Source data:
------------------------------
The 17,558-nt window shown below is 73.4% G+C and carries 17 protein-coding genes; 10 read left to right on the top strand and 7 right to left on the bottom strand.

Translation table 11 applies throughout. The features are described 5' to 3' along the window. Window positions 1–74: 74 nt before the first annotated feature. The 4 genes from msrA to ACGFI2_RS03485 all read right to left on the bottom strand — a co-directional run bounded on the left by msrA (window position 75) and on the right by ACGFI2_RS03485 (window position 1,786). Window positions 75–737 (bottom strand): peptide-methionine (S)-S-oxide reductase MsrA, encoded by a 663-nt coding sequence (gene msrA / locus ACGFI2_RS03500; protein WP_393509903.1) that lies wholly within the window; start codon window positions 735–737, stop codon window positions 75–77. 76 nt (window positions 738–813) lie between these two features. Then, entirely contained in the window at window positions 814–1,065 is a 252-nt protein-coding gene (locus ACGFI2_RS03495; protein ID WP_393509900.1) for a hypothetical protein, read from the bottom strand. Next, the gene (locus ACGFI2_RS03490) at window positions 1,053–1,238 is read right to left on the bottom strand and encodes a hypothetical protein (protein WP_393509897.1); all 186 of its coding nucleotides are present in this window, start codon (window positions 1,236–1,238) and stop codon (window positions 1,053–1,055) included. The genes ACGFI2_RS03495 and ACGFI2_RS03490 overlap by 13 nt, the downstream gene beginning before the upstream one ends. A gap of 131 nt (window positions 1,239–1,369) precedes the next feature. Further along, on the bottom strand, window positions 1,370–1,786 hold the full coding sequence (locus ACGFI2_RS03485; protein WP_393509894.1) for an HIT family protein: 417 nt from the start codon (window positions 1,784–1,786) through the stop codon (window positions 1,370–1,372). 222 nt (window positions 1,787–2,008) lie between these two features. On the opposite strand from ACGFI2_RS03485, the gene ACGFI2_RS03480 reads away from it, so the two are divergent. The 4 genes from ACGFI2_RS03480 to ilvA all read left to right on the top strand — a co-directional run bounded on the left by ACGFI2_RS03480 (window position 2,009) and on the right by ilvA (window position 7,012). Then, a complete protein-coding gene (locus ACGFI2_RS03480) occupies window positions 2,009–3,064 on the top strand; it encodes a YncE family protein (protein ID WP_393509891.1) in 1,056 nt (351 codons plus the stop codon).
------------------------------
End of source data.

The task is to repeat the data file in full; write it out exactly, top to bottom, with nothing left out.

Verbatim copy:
The 17,558-nt window shown below is 73.4% G+C and carries 17 protein-coding genes; 10 read left to right on the top strand and 7 right to left on the bottom strand.

Translation table 11 applies throughout. The features are described 5' to 3' along the window. Window positions 1–74: 74 nt before the first annotated feature. The 4 genes from msrA to ACGFI2_RS03485 all read right to left on the bottom strand — a co-directional run bounded on the left by msrA (window position 75) and on the right by ACGFI2_RS03485 (window position 1,786). Window positions 75–737 (bottom strand): peptide-methionine (S)-S-oxide reductase MsrA, encoded by a 663-nt coding sequence (gene msrA / locus ACGFI2_RS03500; protein WP_393509903.1) that lies wholly within the window; start codon window positions 735–737, stop codon window positions 75–77. 76 nt (window positions 738–813) lie between these two features. Then, entirely contained in the window at window positions 814–1,065 is a 252-nt protein-coding gene (locus ACGFI2_RS03495; protein ID WP_393509900.1) for a hypothetical protein, read from the bottom strand. Next, the gene (locus ACGFI2_RS03490) at window positions 1,053–1,238 is read right to left on the bottom strand and encodes a hypothetical protein (protein WP_393509897.1); all 186 of its coding nucleotides are present in this window, start codon (window positions 1,236–1,238) and stop codon (window positions 1,053–1,055) included. The genes ACGFI2_RS03495 and ACGFI2_RS03490 overlap by 13 nt, the downstream gene beginning before the upstream one ends. A gap of 131 nt (window positions 1,239–1,369) precedes the next feature. Further along, on the bottom strand, window positions 1,370–1,786 hold the full coding sequence (locus ACGFI2_RS03485; protein WP_393509894.1) for an HIT family protein: 417 nt from the start codon (window positions 1,784–1,786) through the stop codon (window positions 1,370–1,372). 222 nt (window positions 1,787–2,008) lie between these two features. On the opposite strand from ACGFI2_RS03485, the gene ACGFI2_RS03480 reads away from it, so the two are divergent. The 4 genes from ACGFI2_RS03480 to ilvA all read left to right on the top strand — a co-directional run bounded on the left by ACGFI2_RS03480 (window position 2,009) and on the right by ilvA (window position 7,012). Then, a complete protein-coding gene (locus ACGFI2_RS03480) occupies window positions 2,009–3,064 on the top strand; it encodes a YncE family protein (protein ID WP_393509891.1) in 1,056 nt (351 codons plus the stop codon).